I roll down the window and a gush of wind whirls at me, tossing my hair in fifty different directions. I shake my head and pick away every stray strand from my face. Once all cleared away, I am able to focus clearly on my view; the open road ahead of me and the beautiful scenery of continuing orchards stretching out-to what seems to be- infinity. A slight smile begins to form on my face when I realize that there are no cars ahead of me to block my view, no cars behind me to pressure me to press harder on my gas petal, no cars flying past me to distract my senses for a moment with the sound of their loud engines or the impact of wind hurling at the side of my face through my window.
I look down at my dusty radio and turn it up on full blast; my tiny blue celeca rattles with every bass tone, it feels like my seat is becoming a massage chair. I’m singing at the top of my lungs, not worrying about hitting the right notes, not worrying about singing the right words; just enjoying the freedom to make a fool out of myself as loud as possible.
The roads are straight and on going with occasional stops in between, allowing me to pause from my crazy antics and reflect on the beauty of this short freedom. The roads are so old and gravely that I think to myself that this ride might be the death of my low-rise car. Every pothole sounds like a part breaking off from under me, but I have no care in the world for the health of my car. I have no care for anything at all.
My foot on the gas starts to get closer and closer to floor as I keep going. The wind starts to rush in harder and colder; I look at my hands gripping the worn down wheel as I notice goose bumps forming on my arms in the corners of my eyes. That small chill starts traveling up my spine, and I begin to shiver it out. This feeling satisfies my exhilaration.
I turn off my radio, wanting to calm my mood for the quiet town I’m pulling into. The street is much narrower, and seems to be so gravely; it might just be rocks by now. My foot on the gas starts to rise back up as I take a slower glance at the faded old buildings on each side of me. I see a barber shop with that classic red, white, and blue barber’s pole mounted slightly crooked on the outside wall; a local, run-down grocery store named Al’s proudly selling all the fresh fruit outside in fragile green baskets; a few boutiques with out-of-date clothes presented in the dirty windows; and a small park with surprisingly green grass with dirt pathways presenting a small metal slide and monkey bars sitting in the middle, looking like no child has played on them in years. My thoughts begin to wander as I graze over this town, I think about the simplicity of it all. The people I see walking down the street didn’t have much to entertain themselves nor to inhabit, but they all have smiles and seem to know each person by the way their faces light up while passing by one another. How great-I thought.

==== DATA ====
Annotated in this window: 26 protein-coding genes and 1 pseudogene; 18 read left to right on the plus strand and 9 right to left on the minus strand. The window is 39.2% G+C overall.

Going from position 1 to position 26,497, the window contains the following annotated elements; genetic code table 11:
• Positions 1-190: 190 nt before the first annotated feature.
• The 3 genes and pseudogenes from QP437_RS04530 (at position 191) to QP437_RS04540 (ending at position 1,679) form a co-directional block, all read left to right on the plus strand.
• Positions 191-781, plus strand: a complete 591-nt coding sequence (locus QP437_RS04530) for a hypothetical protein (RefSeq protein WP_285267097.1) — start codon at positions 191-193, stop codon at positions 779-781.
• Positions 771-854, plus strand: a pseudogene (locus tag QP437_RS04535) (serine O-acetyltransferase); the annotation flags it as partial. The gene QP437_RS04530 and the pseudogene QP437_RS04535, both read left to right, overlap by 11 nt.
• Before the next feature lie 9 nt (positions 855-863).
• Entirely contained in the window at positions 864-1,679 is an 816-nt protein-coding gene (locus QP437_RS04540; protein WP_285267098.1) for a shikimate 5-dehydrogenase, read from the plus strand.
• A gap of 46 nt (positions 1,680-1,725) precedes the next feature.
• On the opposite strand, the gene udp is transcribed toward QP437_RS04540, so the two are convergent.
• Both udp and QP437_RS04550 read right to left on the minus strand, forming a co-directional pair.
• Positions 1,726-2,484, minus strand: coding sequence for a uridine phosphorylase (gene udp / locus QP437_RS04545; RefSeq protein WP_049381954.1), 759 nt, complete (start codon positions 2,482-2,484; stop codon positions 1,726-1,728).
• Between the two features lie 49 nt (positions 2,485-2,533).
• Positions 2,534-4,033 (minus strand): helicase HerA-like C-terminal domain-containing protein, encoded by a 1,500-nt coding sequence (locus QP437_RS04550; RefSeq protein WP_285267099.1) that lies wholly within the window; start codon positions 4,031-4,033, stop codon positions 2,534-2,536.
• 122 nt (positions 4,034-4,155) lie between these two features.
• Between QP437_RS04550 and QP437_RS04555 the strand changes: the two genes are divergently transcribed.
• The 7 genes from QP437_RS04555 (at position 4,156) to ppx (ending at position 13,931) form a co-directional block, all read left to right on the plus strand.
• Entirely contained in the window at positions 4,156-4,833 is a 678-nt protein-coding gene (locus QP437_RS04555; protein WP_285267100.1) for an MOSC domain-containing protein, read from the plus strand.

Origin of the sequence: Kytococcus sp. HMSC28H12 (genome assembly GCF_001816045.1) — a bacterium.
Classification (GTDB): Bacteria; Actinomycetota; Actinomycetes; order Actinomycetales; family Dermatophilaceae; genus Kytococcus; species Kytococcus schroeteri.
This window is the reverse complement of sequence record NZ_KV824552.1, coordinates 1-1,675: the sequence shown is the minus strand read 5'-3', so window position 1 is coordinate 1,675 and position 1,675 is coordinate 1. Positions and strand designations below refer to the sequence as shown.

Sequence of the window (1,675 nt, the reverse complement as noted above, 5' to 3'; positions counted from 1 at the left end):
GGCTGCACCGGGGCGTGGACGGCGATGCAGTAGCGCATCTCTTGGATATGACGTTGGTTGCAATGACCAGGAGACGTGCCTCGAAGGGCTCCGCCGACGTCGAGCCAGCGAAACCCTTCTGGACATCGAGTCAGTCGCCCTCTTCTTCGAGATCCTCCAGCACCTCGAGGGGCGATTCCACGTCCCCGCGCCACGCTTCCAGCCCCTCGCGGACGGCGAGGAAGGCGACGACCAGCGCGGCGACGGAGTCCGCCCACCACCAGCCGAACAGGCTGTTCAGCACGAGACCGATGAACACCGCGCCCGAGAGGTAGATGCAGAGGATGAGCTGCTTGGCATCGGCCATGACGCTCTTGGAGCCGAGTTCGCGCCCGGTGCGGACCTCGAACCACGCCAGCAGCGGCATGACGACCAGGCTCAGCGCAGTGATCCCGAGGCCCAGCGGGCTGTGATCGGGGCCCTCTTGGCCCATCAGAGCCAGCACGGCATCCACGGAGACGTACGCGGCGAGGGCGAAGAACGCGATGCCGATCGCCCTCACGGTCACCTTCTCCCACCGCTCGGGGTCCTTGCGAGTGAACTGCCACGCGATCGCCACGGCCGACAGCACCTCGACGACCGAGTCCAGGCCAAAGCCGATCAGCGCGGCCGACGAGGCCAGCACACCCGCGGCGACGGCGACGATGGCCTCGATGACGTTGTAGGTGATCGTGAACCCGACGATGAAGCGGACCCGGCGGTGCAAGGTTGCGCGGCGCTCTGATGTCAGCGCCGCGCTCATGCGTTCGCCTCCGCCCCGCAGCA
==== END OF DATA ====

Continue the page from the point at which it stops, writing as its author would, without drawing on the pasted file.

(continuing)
I look ahead and see the narrow street split back into two lanes and form more road than gravel. The town disappears in my rear view mirror and the infinite orchards replace it again. The sun is on my left side, flashing like a faint strobe light, as it seems to be following me, peaking out between the gaps of the orchard lines. The sun strains my eyes each time it peaks out, distracting me from the road for a split second after another. I reach my arm behind me, keeping my eyes fixed on the road while my hand struggles for a moment to find the latch to open the middle compartment where my sunglasses are. My fingers hook onto them and fish them out and I quickly put them on. Everything is now tinted yellow. The sun is still flashing at me, but it’s hidden by the black fade on the edges of my glasses. I turn my radio back on, but on a quiet volume so that I can still hear my thoughts go on about the beautiful simplicity of that town. I’m not quite sure why I am so moved by it, but it lingers in my mind. The faint smile begins to form back on my face, but for a different reason. My passion for the freedom I have to get away from the stress of school, from the heartache of family, from the torment of peer pressure, is replaced by the gratitude of having the privilege to have it. Whether it is stress or heartache or family, I’m glad to feel it. I’m glad to feel. After that recollection I am able to feel every sensation while driving down this road. I feel the pressure in my leg from holding down the gas petal to the right position so that I’m not going too fast or too slow. I feel the tight grip I have on the steering wheel, and the warm pocket I created under my hands from resting in the same spot. I feel each strand of hair on my head move from the gush of wind. I feel the slight restraint of the seatbelt around my waist and shoulders, rubbing against my neck. I feel the warm touch each time the sun flashes at the left side of my face. The exhilaration of life is hitting me hard, and I don’t ever want to let it go.
A stop sign appears faintly in the distance; as I drive the words and colors become crisper, and I lift my foot completely off the gas and press down on the brakes. All of the sensations stops, and I’m left with the faint sound of my favorite music whispering in my ear. I’m a simple person- I thought. But simple is beautiful.